Barrack’s hands finally stopped moving, he held up the figure in his right hand. Meanwhile his left hand dumped the contents of his pipe over the edge and placed it in his pocket. Perched on his hand, looking back at him was the figure of a stylized young girl. She wasn’t the girl he had been watching before, but rather someone different, someone new. Her features were simple but doll like, with large eyes, a kind expression and long flowing hair. Her clothing wasn’t that of humans but instead the kind of stories that Barrack remembered as a child. A dress, flowing and beautiful, not restricted by layers or a hood, all one piece. It was pretty good, considering he had made it in just a few minutes and without a tool. Yet Barrack wouldn’t be satisfied until she was truly beautiful, that would take a scalpel for small details however, and he didn’t carry one on his person.
“How are you?” Barrack asked, his voice cracking slightly. It was deep, despite the fact that he rarely used it, sometimes he thought he might forget how to speak someday. “That’s nice.” He added awkwardly, acting as if the clay figure had responded back to his question.
“I’m an idiot.” Barrack grunted, realizing how stupid he must have looked. Yet there was the reality that he was lonely, the fact that he had nobody to talk to. He woke up, smoked, and went to work. Yes his job was rewarding, it was a duty that only he could perform, but that was beside the point. Would the Masters ever want him to marry? To father a child, to hold a woman? Or was he excluded because of his problem? It was so pathetic, he was first Stratum in title, yet it didn’t suit him anymore. It never really had, yet for some reason, they had kept him like this, alive even. Even if there was somebody there for him, would they just end up abandoning him the moment they realized what he really was? The others did, why would this be any different?
Putting the thought out of his mind, Barrack placed the figure in his satchel, hopefully it wouldn’t be crushed.
Barrack continued to climb in silence. He felt at ease in the dark and cramped corridors. Even if his eyes had never adjusted to the darkness, he would be able to find his way around by memory and feel alone. This particular stretch was especially daunting. Not only did it go upwards, but it was also on an angle. Barrack was a naturally climber however, and his body had adapted to the job. He could climb through the tunnels with ease, for hours at a time without taking a break, he did do this every day.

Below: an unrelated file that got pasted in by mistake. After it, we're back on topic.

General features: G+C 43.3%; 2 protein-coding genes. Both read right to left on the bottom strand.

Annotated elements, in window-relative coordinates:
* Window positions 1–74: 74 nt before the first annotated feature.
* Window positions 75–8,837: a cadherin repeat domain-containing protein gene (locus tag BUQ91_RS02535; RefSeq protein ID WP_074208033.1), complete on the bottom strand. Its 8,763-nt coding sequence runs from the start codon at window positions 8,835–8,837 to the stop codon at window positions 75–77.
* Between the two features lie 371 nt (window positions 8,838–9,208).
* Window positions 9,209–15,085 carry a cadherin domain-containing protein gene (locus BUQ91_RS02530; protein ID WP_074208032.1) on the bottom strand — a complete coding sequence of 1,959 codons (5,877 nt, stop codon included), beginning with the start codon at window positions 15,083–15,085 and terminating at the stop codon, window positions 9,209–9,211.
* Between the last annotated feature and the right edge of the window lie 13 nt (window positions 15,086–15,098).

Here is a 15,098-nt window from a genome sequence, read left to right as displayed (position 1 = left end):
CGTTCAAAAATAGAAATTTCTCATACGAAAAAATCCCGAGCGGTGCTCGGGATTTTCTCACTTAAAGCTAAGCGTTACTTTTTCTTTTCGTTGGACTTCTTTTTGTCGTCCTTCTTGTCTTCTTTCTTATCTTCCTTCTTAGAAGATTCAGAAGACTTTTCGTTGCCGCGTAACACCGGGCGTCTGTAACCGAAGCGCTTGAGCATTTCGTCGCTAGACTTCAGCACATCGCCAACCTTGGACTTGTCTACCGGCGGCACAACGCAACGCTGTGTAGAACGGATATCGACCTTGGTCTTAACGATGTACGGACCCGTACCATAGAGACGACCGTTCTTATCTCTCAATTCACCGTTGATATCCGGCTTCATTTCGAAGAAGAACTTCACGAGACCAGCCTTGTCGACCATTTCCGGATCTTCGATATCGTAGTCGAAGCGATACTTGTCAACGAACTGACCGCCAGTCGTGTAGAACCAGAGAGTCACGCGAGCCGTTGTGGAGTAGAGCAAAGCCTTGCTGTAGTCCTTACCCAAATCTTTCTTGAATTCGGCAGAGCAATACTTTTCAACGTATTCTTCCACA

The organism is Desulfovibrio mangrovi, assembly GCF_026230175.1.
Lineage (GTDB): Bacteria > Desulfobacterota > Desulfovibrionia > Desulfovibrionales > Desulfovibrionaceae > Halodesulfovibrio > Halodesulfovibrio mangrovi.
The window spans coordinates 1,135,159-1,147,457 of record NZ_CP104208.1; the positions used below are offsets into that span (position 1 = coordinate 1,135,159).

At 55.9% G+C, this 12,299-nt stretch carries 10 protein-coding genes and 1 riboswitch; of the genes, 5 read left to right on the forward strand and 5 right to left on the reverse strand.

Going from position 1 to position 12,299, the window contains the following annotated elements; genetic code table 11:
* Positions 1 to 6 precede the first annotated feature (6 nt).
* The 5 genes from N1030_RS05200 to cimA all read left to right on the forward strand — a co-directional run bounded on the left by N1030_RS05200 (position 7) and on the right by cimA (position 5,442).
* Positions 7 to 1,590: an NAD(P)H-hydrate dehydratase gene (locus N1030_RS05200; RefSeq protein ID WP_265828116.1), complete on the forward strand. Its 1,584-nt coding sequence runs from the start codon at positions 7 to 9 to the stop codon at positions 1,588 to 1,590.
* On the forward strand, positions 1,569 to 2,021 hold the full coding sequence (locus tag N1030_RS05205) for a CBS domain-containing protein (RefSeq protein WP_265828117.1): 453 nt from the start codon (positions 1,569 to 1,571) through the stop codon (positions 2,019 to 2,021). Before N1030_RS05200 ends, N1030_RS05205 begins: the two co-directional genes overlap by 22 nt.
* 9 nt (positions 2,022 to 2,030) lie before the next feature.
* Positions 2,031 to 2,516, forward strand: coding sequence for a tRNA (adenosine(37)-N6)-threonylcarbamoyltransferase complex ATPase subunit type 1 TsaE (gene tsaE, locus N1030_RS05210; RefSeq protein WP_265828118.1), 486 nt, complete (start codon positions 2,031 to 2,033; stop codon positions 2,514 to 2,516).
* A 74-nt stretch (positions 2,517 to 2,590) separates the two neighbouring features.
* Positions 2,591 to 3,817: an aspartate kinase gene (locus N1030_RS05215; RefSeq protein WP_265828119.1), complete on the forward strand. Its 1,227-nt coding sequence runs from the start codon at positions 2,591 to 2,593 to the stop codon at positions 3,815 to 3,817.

Finding the hand holes, Barrack lifted himself up, his feet dangling uselessly under him, he didn’t need them for this. Eventually the narrow grips ended, this was one of the hardest parts of working for the Masters, and they didn’t understand connivance. None the less, Barrack leaned back, taking his right hand out of the hole. He reached behind himself and upwards, eventually he found the ledge he was looking for and used both arms to support his own weight as well as his equipment. Taking a deep breath, Barrack shifted his left hand over and in one fluid movement was able to begin climbing again. There were no safety ropes, no nets, if he fell, he would tumble down the shaft and likely die.
Climbing like this was what made up the majority of his days, however Barrack could easily find himself crawling or descending depending on where he needed to go on that particular day. For anyone less, it would have probably been gruelling, yet the young man knew he was First Stratum. Barrack was capable of more than other humans.
After another hour of climbing, Barrack finally came to the spot he was looking for. Shifting his weight carefully, the muscular man propped his elbows against the wall, pushing his back the opposite side so that he would remain idle. Barrack carefully lowered his left hand, keeping his elbow pressed into the wall. He lifted his knees up, one at a time, wedging them into place so that he only needed one elbow to keep himself suspended. Next he removed his satchel and placed it on his lap, he took out a small Master made device.
The clear glass bulb was a light creator, he was powered by the same natural energy that the Masters used for all things. Barrack took the cord that hung off the bulb and connected it to a series of conductors protruding from the wall. The bulb light up instantly, powered by the same natural energy that all Master technology harnessed. Barrack’s superior education and need to understand modern sciences had led the Masters to revealing their techniques.
The Revius mineral which the men and women of the Third Stratum mined was a very special rock. It produced its own natural magnetic field, a scientific marvel that matched by nothing else in the world. In its raw form the field was volatile, strong and unpredictable. However it could be refined and carved so that the field could not only be shaped, but completely controlled. Revius was used to build turbines that likely numbered in the millions all over the city, buried deep underground or in service corridors like this so that normal humans couldn’t fiddle with them. Steam power was used to get the turbines to spin initially, however once they started, they completed a circuit, producing enough electricity to power technology and keep themselves spinning. Once in a while Barrack would have to use steam power to kick start a dud turbine.